August 24, 2016

movie rev 8-24-16It takes a lot of self confidence to remake the Hollywood epic that won the most Academy Awards in history. But that’s just what we have in Ben Hur, a fairly faithful version of the 1959 classic that starred Charlton Heston.

The films are based on Ben-Hur: A Tale of the Christ, a novel published in 1880, that quickly surpassed Uncle Tom’s Cabin as the best-selling American novel at the time. The book’s author, Lew Wallace, was a Civil War general who had led Union soldiers at the battle of Shiloh.

His inspirational tale of redemption’s timely themes of family, freedom, and patriotism helped unify a country torn asunder by years of war and the Reconstruction. Its compassionate tone particularly appealed to Southerners because of its sympathetic treatment of slave owners that encouraged resolution by reconciliation instead of revenge.

Directed by Timur Bekmambetov (Abraham Lincoln: Vampire Hunter), Ben Hur stars Jack Huston as the title character, although he is overshadowed by the film’s narrator, Morgan Freeman, who portrays Ilderiim, a wealthy Nubian sheik.

The story is set in Jerusalem in the time of Christ (Rodrigo Santoro). As the the film opens, we find Prince Judah Ben Hur living with his mother (Ayelet Zurer), sister Tirzah (Sofia Black D’Elia), and adopted brother Messala Severus (Toby Kebbell), an orphan taken in as a child by the family. Judah also has a love interest, Esther (Nazanin Boniadi), although her lowly slave status makes their marriage unlikely.

The plot thickens when the fully grown Messala, by then a Roman soldier, unfairly accuses the Ben Hur family of an act of treason that was perpetrated by Gestas (Moises Arias), one of the thieves crucified on Calvary alongside Jesus. As a result, the family is separated and sold into slavery, and Judah ends up in chains, rowing in the galley of a warship.

He eventually gains his freedom, and starts searching for his mother and his sister Esther. Concurrently, he finds religion and is afforded an opportunity to even the score with Massala in a chariot race at the Circus Maximus. Fortunately, Ben Hur has wily Ilderim in his corner, who is the best horse whisperer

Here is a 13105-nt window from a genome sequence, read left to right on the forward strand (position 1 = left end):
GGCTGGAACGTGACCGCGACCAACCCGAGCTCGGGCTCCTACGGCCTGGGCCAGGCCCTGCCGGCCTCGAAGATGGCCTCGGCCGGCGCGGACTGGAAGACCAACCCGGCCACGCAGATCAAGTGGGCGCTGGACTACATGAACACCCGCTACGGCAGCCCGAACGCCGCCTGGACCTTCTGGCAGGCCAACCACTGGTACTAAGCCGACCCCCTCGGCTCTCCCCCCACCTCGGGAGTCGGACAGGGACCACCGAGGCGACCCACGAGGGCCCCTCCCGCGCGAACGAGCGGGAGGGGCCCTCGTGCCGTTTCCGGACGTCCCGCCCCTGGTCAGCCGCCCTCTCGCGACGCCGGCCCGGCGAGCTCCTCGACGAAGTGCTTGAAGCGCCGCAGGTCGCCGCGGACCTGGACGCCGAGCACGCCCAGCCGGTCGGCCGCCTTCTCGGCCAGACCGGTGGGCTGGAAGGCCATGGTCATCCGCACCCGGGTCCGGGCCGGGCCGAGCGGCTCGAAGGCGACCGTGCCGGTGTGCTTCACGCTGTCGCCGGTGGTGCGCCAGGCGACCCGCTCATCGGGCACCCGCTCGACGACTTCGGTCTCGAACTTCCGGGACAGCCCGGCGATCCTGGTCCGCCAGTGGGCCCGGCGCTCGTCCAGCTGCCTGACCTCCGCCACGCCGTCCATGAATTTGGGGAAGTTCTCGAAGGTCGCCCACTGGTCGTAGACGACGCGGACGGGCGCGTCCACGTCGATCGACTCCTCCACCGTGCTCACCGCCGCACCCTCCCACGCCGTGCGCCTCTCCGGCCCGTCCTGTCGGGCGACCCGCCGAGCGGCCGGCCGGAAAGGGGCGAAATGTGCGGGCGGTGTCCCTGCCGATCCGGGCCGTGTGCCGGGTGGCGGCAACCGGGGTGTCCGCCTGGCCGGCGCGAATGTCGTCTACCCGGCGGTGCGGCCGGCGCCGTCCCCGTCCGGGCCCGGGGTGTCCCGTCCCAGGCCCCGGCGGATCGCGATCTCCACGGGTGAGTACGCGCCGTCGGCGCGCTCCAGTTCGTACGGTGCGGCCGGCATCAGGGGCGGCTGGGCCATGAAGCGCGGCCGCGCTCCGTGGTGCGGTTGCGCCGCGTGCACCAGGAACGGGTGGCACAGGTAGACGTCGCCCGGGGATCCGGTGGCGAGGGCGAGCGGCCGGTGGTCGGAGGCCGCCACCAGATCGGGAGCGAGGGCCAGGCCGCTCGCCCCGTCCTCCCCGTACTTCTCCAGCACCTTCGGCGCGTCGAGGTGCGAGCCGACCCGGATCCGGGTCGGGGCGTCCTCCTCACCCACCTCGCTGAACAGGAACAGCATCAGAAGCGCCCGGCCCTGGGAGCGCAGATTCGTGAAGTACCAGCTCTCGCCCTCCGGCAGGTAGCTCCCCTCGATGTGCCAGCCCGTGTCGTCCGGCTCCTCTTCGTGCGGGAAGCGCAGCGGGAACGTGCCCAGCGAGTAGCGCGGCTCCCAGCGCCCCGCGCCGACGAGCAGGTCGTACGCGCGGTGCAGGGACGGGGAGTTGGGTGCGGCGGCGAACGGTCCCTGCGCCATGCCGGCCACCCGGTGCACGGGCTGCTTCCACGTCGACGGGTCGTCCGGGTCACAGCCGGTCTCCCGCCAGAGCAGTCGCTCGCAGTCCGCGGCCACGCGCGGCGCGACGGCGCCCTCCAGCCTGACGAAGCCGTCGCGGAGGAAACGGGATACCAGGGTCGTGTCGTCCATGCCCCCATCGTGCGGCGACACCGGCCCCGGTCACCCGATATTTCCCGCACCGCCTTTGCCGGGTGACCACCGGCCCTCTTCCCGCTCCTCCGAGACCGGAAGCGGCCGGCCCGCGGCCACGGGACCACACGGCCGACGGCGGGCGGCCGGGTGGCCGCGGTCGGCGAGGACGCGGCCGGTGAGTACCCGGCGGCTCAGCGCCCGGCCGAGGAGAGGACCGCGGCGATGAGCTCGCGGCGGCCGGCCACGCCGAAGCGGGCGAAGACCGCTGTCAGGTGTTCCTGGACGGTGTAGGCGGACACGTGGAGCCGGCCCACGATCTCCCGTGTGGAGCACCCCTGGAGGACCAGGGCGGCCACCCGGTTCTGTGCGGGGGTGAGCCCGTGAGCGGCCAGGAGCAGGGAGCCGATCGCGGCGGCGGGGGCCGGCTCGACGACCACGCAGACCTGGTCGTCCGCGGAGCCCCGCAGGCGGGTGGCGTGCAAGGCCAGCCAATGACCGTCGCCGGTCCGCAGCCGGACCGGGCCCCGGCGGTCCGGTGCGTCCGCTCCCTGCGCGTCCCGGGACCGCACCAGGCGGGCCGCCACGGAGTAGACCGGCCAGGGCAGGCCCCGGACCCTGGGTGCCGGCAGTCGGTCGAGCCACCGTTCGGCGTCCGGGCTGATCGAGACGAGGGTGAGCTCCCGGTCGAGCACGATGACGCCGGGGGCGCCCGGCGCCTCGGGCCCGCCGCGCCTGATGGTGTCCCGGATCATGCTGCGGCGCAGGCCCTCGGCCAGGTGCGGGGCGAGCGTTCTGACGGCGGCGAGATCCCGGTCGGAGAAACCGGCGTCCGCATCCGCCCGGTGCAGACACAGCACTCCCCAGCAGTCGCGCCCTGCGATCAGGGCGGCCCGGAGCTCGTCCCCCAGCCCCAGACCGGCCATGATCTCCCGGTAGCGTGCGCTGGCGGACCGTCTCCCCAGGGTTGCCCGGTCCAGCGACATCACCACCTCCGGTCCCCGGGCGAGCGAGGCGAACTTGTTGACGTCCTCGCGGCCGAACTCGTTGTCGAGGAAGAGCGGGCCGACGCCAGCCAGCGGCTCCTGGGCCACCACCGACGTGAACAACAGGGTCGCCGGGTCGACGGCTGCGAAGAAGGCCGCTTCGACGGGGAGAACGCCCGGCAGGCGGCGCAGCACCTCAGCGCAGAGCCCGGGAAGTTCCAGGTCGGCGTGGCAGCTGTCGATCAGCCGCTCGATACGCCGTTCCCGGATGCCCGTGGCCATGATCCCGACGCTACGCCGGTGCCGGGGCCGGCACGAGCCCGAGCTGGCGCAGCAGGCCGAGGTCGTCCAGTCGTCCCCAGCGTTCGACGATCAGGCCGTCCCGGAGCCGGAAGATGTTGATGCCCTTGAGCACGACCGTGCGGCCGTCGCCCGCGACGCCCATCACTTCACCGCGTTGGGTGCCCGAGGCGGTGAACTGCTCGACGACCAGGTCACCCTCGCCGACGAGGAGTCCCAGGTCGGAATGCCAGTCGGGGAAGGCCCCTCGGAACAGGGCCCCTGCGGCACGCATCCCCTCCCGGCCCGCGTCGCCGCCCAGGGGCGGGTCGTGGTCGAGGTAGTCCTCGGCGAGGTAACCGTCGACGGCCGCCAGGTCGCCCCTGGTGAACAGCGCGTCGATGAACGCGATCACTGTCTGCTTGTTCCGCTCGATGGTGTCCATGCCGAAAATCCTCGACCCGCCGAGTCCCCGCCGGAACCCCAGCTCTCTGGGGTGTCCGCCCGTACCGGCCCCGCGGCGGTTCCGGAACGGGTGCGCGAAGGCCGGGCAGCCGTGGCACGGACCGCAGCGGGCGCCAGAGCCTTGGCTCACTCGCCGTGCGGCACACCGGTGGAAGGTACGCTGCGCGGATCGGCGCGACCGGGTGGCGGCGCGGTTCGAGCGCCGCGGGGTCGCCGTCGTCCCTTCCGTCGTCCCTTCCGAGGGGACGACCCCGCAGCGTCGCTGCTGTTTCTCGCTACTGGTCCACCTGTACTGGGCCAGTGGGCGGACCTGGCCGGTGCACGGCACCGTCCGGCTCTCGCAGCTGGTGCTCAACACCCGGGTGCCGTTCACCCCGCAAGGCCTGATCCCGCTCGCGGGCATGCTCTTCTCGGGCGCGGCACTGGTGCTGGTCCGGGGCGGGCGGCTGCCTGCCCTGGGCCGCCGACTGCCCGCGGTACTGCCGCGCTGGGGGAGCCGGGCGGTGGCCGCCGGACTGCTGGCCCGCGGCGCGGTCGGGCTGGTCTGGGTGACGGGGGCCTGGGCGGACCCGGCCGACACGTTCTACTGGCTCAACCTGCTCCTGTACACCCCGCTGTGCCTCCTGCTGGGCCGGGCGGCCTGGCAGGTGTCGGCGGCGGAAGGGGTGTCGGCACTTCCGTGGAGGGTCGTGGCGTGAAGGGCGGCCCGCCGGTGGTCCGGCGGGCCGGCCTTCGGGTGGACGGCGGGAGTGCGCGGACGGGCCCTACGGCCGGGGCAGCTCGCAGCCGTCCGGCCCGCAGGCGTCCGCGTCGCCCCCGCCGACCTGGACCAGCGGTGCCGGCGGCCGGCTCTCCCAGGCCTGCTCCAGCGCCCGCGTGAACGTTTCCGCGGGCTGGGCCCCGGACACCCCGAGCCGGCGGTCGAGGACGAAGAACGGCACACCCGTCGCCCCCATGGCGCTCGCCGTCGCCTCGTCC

/charioteer trainer.

In spite of the distracting mob scenes and religious sermonizing, Ben Hur 2016 is nevertheless an entertaining variation on the original that’s well worth seeing.

Excellent (****). Rated PG-13 for violence and disturbing images. Running time: 124 minutes. Distributor: Paramount Pictures.

x1971-202

ADAMS TO WESTON EXHIBIT: Ansel Adams, American, 1902–1984, “Moonrise, Hernandez, New Mexico,” 1941, printed 1943. Gelatin silver print. Gift of David H. McAlpin, Class of 1920. © The Ansel Adams Publishing Rights Trust.

When David McAlpin, Princeton Class of 1920, donated more than 500 fine-art photographs to the Princeton University Art Museum (PUAM) in 1971 — in an age when photography was still considered a reproductive medium — it became one of the earliest museums to commit to photography as an art form. In addition to these gifts of art, McAlpin endowed an acquisitions fund at the museum as well as a professorship in the history of photography at Princeton — the first in the nation.  more

Art Rev_PEAC

BLACKWELLS MILLS: This painting by Barbara Della Peruta pictures a cow relaxing in front of an old barn at the Delaware and Raritan Canal’s Blackwells Mills.